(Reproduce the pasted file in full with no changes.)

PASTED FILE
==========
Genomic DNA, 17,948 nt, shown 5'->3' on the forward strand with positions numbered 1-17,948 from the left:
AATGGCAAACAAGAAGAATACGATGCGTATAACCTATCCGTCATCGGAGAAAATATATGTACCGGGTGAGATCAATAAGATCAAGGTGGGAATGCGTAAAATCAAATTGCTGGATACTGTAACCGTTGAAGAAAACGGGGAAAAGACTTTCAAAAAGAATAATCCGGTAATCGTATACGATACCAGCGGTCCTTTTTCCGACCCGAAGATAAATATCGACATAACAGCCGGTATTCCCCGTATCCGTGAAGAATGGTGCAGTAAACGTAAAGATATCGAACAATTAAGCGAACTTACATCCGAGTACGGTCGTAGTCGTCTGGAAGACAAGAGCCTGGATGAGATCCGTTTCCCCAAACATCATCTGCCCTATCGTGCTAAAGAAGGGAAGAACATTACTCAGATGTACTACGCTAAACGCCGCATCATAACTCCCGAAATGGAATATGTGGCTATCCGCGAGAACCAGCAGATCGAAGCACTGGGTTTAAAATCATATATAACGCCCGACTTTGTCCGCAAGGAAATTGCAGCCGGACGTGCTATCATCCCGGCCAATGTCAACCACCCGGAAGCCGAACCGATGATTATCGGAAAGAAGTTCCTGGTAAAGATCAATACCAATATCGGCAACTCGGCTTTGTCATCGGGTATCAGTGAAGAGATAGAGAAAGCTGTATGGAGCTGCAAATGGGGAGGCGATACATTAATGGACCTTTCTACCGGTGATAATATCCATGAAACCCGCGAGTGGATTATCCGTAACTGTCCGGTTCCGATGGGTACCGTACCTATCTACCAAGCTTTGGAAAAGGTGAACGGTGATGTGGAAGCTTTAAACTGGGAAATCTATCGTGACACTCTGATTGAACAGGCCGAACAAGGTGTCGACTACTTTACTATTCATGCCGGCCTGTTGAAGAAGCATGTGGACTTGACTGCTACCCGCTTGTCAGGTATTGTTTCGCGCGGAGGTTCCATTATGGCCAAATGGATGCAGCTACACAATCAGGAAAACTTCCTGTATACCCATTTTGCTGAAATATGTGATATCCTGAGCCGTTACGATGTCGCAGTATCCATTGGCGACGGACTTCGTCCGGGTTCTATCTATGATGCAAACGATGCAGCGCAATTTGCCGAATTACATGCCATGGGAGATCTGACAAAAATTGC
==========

Genomic DNA, 17,948 nt, shown 5'->3' on the forward strand with positions numbered 1-17,948 from the left:
AATGGCAAACAAGAAGAATACGATGCGTATAACCTATCCGTCATCGGAGAAAATATATGTACCGGGTGAGATCAATAAGATCAAGGTGGGAATGCGTAAAATCAAATTGCTGGATACTGTAACCGTTGAAGAAAACGGGGAAAAGACTTTCAAAAAGAATAATCCGGTAATCGTATACGATACCAGCGGTCCTTTTTCCGACCCGAAGATAAATATCGACATAACAGCCGGTATTCCCCGTATCCGTGAAGAATGGTGCAGTAAACGTAAAGATATCGAACAATTAAGCGAACTTACATCCGAGTACGGTCGTAGTCGTCTGGAAGACAAGAGCCTGGATGAGATCCGTTTCCCCAAACATCATCTGCCCTATCGTGCTAAAGAAGGGAAGAACATTACTCAGATGTACTACGCTAAACGCCGCATCATAACTCCCGAAATGGAATATGTGGCTATCCGCGAGAACCAGCAGATCGAAGCACTGGGTTTAAAATCATATATAACGCCCGACTTTGTCCGCAAGGAAATTGCAGCCGGACGTGCTATCATCCCGGCCAATGTCAACCACCCGGAAGCCGAACCGATGATTATCGGAAAGAAGTTCCTGGTAAAGATCAATACCAATATCGGCAACTCGGCTTTGTCATCGGGTATCAGTGAAGAGATAGAGAAAGCTGTATGGAGCTGCAAATGGGGAGGCGATACATTAATGGACCTTTCTACCGGTGATAATATCCATGAAACCCGCGAGTGGATTATCCGTAACTGTCCGGTTCCGATGGGTACCGTACCTATCTACCAAGCTTTGGAAAAGGTGAACGGTGATGTGGAAGCTTTAAACTGGGAAATCTATCGTGACACTCTGATTGAACAGGCCGAACAAGGTGTCGACTACTTTACTATTCATGCCGGCCTGTTGAAGAAGCATGTGGACTTGACTGCTACCCGCTTGTCAGGTATTGTTTCGCGCGGAGGTTCCATTATGGCCAAATGGATGCAGCTACACAATCAGGAAAACTTCCTGTATACCCATTTTGCTGAAATATGTGATATCCTGAGCCGTTACGATGTCGCAGTATCCATTGGCGACGGACTTCGTCCGGGTTCTATCTATGATGCAAACGATGCAGCGCAATTTGCCGAATTACATGCCATGGGAGATCTGACAAAAATTGC